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Motto


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Motto



The motto was originally a war cry or slogan. Mottoes first began to be shown with arms in the 14th and 15th centuries, but were not in general use until the 17th century. Thus the oldest coats of arms generally do not include a motto. Mottoes seldom form part of the grant of arms: Under most heraldic authorities, a motto is an optional component of the coat of arms, and can be added to or changed at will; many families have chosen not to display a motto.

Motto: Virtute et labore
Motto Translation: By valour and exertion.


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Clintake Family Crest Products


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Clintake Family Crest Products




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See Also


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See Also




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Citations


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Citations



    Other References

    1. Passenger Lists of Vessels Arriving at Galveston Texas 1896-1951. National Archives Washington DC. Print.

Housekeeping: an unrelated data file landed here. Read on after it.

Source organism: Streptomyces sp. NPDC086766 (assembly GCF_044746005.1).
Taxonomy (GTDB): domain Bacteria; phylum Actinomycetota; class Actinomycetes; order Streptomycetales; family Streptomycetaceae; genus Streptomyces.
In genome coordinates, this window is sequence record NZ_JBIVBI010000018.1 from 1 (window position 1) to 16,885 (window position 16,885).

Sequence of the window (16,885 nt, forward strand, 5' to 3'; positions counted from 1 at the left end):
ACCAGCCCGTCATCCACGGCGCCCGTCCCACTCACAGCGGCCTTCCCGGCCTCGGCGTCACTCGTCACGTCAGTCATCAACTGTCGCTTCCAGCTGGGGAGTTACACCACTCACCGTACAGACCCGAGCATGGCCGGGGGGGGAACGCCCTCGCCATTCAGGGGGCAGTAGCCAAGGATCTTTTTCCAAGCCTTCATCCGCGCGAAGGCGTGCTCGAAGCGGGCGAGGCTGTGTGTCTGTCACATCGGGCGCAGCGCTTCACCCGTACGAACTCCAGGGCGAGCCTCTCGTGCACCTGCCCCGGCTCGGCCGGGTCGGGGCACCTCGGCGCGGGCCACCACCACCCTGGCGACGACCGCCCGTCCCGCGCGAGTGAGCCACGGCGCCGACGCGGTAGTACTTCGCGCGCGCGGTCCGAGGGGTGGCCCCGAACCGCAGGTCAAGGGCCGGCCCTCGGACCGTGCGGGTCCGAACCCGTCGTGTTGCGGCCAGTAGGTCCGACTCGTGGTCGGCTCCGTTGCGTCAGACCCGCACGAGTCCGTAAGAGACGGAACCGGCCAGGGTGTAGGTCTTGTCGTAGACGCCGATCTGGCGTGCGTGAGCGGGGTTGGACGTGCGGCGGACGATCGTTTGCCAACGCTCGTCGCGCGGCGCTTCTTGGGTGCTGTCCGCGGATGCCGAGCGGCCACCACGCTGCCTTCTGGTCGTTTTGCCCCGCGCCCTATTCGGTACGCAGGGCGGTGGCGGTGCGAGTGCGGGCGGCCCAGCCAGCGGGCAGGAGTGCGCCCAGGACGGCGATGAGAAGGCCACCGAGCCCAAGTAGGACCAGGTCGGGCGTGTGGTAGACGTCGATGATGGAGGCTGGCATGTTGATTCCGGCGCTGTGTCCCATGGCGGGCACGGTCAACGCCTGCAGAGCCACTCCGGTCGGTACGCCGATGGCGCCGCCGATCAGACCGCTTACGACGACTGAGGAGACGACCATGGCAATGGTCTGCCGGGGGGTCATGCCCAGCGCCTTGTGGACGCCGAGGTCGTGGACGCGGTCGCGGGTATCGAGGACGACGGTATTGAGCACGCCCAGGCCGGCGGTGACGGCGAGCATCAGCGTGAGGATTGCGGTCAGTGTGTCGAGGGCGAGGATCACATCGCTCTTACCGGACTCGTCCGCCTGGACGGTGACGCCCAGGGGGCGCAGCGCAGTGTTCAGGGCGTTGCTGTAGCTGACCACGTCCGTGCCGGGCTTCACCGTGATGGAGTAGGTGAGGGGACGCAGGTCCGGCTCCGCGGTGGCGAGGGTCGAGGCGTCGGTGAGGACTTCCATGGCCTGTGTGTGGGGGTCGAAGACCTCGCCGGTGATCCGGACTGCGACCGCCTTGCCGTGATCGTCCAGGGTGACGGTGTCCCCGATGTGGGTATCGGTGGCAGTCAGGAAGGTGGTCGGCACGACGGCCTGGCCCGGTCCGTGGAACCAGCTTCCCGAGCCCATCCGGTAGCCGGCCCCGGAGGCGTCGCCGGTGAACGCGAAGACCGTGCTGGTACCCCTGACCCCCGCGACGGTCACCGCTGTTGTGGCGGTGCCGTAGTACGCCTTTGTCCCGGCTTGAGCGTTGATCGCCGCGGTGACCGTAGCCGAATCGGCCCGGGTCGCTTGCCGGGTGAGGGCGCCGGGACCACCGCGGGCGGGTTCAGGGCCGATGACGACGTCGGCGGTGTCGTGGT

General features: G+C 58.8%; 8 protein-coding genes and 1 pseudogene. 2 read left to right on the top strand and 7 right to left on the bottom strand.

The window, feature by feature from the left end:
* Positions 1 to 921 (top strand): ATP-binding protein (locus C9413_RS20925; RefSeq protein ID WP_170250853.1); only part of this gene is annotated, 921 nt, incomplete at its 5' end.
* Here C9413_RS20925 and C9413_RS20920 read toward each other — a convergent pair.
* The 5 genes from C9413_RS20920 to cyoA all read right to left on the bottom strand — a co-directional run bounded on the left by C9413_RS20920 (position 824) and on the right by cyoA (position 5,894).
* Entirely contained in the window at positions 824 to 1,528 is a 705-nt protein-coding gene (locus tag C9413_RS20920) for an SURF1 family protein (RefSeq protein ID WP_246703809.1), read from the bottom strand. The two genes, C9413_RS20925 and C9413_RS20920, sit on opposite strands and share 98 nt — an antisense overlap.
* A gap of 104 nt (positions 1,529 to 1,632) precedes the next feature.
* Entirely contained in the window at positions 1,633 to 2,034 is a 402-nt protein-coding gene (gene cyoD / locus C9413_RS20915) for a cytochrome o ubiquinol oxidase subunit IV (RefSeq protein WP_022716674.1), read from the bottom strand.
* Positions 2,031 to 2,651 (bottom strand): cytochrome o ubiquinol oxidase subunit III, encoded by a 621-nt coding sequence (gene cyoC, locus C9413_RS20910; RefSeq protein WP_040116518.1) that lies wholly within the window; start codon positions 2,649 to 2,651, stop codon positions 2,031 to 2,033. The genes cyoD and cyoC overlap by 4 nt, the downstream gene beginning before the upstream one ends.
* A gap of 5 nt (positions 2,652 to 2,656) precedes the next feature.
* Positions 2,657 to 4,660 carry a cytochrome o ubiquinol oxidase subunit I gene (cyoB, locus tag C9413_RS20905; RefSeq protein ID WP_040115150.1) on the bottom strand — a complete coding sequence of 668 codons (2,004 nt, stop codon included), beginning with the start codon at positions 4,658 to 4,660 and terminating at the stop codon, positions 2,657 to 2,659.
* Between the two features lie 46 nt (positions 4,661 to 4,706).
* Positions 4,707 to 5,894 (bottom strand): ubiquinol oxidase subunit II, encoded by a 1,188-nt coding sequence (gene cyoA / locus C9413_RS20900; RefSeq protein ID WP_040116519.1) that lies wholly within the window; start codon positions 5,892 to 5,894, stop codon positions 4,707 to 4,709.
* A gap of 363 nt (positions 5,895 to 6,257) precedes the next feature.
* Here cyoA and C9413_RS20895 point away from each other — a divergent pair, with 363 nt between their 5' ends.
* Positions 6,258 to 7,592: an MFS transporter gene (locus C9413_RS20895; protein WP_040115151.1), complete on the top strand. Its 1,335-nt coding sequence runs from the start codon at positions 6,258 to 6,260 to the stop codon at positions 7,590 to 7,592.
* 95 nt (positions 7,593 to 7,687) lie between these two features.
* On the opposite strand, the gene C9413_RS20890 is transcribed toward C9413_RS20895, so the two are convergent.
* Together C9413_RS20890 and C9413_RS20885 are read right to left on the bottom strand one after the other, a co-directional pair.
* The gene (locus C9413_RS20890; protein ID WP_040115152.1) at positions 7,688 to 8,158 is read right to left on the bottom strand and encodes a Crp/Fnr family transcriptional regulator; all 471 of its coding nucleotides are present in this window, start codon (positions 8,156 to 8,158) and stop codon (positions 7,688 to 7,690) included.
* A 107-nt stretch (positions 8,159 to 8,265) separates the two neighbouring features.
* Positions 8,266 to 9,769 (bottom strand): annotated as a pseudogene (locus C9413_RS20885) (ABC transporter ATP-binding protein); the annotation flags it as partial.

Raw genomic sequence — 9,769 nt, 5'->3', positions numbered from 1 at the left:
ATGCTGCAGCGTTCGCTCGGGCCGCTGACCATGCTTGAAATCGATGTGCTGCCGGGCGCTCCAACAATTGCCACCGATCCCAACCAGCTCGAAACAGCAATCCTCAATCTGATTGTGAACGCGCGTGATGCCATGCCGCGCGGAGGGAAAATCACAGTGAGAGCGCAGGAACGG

2. Fairbairn,. Fairbain's book of Crests of the Families of Great Britain and Ireland, 4th Edition 2 volumes in one. Baltimore: Heraldic Book Company, 1968. Print.
    3. Bradford, William. History of Plymouth Plantation 1620-1647 Edited by Samuel Eliot Morrison 2 Volumes. New York: Russell and Russell, 1968. Print.
    4. Chadwick, Nora Kershaw and J.X.W.P Corcoran. The Celts. London: Penguin, 1970. Print. (ISBN 0140212116).
    5. Leeson, Francis L. Dictionary of British Peerages. Baltimore: Genealogical Publishing, 1986. Print. (ISBN 0-8063-1121-5).
    6. Bolton, Charles Knowles. Scotch Irish Pioneers In Ulster and America. Montana: Kessinger Publishing. Print.
    7. Warner, Philip Warner. Famous Scottish Battles. New York: Barnes and Noble, 1996. Print. (ISBN 0-76070-004-4).
    8. Hanks, Patricia and Flavia Hodges. A Dictionary of Surnames. Oxford: Oxford University Press, 1988. Print. (ISBN 0-19-211592-8).
    9. Urquhart, Blair Edition. Tartans The New Compact Study Guide and Identifier. Secauccus, NJ: Chartwell Books, 1994. Print. (ISBN 0-7858-0050-6).
    10. Scarlett, James D. Tartan The Highland Textile. London: Shepheard-Walwyn, 1990. Print. (ISBN 0-85683-120-4).
    11. ...

    The Clintake Family Crest was acquired from the Houseofnames.com archives. The Clintake Family Crest was drawn according to heraldic standards based on published blazons. We generally include the oldest published family crest once associated with each surname.

    This page was last modified on 3 April 2014 at 11:02.